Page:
Becky Curtis was in a frightening roll over accident in Montana in 2005 when she fell asleep at the wheel. She was working and suffered a spinal cord injury resulting in partial paraplegia and intensive, prolonged (chronic) pain.
Ask her about workers' compensation, and she has nothing but positive things to say about the team that took care of her, and still is helping her.
|Becky Curtis' car|
Through vocational retraining Curtis became a pain management coach, and founded Take Courage Coaching to help chronic pain patients, those for whom pain management modalities have done the most any third party intervention could, enjoy life in spite of the pain.
Pain management, as Curtis explained to the audience at the Self Insurance Institute of America's annual Workers' Compensation Executive Forum yesterday in New Orleans, requires the patient ultimately be active in their own recovery, not a passive patient.
There is a psycho-physiological reality to chronic pain, that was explained by Michael Coupland, CPsych, RPsych, CRC. Coupland said that at the point where pain becomes chronic, which is when third party remedies no longer have an impact, cognitive behavioral therapy (CBT) is highly effective.
CBT is about remapping the brain to redirect the signals sent by the nervous system and involves a concept called neuroplasticity - the brain is flexible enough that it can be, essentially, trained to feel differently.
There was an overall theme to the forum that underscored a key difference between self-insured workers' compensation programs, and traditional insurance models: focus on the employee.
Though there were sessions on marijuana, the changes in health care insurance, and other technical sessions, the overall tone was, take care of the claim and the benefits will follow. Other than the debate about self-insurance groups versus captives, there was very little talk about cost and expense; most of the talk was about how to better serve the injured worker.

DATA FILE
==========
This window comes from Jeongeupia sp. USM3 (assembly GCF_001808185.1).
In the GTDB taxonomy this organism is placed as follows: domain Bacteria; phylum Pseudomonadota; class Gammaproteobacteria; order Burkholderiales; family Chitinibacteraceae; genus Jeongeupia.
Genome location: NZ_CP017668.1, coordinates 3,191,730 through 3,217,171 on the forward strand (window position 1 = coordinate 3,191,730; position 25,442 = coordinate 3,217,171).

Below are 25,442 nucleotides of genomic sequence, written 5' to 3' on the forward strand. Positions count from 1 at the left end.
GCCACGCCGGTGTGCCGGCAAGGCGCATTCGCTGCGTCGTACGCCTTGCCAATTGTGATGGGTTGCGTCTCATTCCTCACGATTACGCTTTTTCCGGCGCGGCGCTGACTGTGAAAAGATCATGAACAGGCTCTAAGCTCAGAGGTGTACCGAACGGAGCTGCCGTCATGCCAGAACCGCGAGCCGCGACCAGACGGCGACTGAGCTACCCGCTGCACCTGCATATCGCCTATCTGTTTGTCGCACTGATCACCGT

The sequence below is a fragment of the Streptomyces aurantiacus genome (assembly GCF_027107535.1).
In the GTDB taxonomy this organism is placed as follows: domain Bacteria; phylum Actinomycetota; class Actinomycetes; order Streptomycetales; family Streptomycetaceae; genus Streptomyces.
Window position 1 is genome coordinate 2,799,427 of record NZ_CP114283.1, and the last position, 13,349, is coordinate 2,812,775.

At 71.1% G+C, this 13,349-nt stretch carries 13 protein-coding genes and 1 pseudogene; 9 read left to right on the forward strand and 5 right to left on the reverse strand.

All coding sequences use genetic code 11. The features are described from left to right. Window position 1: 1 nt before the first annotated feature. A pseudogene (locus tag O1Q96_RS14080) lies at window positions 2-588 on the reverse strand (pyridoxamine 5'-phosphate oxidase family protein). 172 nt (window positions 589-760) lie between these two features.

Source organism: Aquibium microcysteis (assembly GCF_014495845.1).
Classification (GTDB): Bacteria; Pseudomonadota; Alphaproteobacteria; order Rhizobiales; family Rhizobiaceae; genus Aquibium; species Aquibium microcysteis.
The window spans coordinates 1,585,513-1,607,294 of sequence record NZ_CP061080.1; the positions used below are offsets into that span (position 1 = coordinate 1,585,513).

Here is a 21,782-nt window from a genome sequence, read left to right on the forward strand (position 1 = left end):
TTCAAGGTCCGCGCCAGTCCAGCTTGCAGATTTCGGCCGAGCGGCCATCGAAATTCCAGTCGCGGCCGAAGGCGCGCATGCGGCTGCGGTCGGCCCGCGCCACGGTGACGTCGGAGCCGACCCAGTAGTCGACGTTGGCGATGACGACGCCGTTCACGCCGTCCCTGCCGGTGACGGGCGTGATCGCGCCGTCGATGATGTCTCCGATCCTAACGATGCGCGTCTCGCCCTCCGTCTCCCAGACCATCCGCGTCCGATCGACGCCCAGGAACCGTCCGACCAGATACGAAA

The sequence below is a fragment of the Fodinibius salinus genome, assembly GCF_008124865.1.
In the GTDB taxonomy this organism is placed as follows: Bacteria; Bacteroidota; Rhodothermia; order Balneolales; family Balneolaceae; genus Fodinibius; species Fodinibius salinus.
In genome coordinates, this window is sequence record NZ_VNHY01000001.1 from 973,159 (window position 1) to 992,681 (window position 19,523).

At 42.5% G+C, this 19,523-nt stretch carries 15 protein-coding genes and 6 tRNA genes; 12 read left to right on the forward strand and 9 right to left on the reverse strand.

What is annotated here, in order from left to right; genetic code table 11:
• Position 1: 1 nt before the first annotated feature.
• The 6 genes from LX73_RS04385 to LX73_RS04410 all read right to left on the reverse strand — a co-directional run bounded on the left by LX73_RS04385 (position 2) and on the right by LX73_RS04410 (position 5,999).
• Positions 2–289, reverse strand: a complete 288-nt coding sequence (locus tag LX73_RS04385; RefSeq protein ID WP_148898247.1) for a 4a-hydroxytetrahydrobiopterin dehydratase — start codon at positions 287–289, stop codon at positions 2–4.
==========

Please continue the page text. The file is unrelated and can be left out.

I expected this from a self-insurance oriented forum. The mindset is much different from the traditional insurance model, because the self-insured employer has a much tighter, more involved interest: that injured worker is THEIR employee and they're working with THEIR money.
The insurance covered employer typically doesn't react that way because the insurance company is an intermediary with its own financial objectives.
Self-insured employers get it: the best way to lower your workers' compensation expenses is to treat the injured worker quickly, efficiently, thoroughly and with the best treatment (including CBT) available.
Notice I did NOT says the MOST treatment - that is a vendor/provider desire.
The BEST treatment means sometimes having to pay more than fee schedule. It means sometimes authorizing a couple of extra physical therapy sessions even though the law says you've done enough. It means having claims adjuster case loads of not much more, if at all, than 100, so adjusters can actually make a difference rather than spend so much time entering data and completing paperwork.
It means providing the tools to the injured worker that will empower her to overcome chronic pain.
These remedies are available to traditionally insured employers, by the way - they just don't know it.